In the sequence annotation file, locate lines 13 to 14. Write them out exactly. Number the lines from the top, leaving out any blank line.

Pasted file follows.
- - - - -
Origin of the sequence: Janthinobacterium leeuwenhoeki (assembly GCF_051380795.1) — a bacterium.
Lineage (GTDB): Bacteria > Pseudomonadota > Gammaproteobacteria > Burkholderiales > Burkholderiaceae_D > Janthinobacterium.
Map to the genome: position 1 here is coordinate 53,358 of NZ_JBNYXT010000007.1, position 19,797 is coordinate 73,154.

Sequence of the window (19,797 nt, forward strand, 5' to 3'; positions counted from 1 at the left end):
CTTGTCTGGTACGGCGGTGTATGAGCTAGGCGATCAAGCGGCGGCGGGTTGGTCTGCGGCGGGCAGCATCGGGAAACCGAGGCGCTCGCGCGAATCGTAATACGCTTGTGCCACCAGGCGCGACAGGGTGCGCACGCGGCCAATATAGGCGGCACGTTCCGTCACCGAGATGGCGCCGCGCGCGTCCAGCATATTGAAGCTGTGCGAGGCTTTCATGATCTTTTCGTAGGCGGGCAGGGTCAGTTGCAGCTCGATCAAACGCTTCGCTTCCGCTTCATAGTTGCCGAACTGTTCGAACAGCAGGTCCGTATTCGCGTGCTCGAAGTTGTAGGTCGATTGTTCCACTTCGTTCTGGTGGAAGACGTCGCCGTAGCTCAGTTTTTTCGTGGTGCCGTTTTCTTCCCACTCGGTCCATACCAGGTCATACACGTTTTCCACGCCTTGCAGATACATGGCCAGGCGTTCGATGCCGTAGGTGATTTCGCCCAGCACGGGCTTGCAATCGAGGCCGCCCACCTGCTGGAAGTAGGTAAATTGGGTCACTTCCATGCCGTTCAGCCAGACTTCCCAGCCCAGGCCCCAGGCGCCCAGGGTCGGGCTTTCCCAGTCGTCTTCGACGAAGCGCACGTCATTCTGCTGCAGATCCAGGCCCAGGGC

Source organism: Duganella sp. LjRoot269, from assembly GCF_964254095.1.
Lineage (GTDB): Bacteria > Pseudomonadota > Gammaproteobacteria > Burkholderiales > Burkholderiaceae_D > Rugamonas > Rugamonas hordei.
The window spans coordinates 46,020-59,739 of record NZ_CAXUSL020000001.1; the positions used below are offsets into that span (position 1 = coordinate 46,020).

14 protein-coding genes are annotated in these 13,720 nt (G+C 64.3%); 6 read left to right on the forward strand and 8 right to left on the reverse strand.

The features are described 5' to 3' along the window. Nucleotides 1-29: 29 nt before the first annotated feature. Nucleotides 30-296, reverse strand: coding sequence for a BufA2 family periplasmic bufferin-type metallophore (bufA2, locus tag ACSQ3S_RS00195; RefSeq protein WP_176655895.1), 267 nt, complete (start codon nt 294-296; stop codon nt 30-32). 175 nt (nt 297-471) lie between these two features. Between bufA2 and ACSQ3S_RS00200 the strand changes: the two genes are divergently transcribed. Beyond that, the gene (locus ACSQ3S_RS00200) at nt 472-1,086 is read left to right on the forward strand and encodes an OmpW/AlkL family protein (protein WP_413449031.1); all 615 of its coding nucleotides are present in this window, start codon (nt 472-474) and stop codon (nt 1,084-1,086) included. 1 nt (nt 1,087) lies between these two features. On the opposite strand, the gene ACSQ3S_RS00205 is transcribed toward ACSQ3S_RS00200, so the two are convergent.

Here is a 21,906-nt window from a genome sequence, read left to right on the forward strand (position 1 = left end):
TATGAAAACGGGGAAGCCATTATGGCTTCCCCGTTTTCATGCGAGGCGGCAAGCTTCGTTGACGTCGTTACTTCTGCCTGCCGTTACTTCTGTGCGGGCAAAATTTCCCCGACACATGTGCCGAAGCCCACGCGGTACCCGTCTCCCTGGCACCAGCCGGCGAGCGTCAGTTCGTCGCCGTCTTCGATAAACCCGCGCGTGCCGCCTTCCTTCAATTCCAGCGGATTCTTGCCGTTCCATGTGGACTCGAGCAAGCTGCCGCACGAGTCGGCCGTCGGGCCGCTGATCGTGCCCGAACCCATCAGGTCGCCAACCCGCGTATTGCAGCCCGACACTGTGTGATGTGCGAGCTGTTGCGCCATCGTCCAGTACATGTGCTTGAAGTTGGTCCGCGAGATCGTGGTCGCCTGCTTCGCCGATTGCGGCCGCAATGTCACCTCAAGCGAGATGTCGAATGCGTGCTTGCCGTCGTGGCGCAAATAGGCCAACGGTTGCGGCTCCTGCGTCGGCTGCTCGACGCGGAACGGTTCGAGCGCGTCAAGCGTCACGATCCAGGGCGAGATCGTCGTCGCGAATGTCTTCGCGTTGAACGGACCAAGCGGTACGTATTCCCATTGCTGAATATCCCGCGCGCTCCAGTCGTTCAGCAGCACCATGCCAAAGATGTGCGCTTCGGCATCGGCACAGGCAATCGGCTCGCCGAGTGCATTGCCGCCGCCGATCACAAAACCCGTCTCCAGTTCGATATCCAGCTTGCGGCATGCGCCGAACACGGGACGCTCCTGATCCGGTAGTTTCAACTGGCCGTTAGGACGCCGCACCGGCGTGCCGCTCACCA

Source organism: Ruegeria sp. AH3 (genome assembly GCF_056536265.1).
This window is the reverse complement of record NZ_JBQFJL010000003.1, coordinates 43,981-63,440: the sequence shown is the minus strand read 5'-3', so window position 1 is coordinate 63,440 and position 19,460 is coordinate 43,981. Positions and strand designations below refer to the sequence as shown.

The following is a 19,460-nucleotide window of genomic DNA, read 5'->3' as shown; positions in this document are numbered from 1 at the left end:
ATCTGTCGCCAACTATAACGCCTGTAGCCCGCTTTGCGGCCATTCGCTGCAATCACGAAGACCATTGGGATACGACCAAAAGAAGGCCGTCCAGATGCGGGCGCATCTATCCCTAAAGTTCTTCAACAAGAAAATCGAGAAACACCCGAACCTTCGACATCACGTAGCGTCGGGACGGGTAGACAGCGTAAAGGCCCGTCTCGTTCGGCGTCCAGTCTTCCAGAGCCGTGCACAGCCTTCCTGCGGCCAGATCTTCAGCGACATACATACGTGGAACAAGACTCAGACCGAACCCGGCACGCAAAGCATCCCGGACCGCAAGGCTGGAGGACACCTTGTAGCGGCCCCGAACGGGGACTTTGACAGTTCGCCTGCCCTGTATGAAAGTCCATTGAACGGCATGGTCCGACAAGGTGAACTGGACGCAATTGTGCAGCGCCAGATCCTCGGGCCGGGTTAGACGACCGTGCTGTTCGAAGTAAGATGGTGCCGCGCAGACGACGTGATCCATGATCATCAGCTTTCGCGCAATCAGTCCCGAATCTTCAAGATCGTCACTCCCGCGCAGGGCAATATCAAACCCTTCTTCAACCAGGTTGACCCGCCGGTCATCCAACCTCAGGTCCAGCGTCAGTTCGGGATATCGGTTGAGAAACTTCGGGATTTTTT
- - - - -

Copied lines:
Source organism: Ruegeria sp. AH3 (genome assembly GCF_056536265.1).
This window is the reverse complement of record NZ_JBQFJL010000003.1, coordinates 43,981-63,440: the sequence shown is the minus strand read 5'-3', so window position 1 is coordinate 63,440 and position 19,460 is coordinate 43,981. Positions and strand designations below refer to the sequence as shown.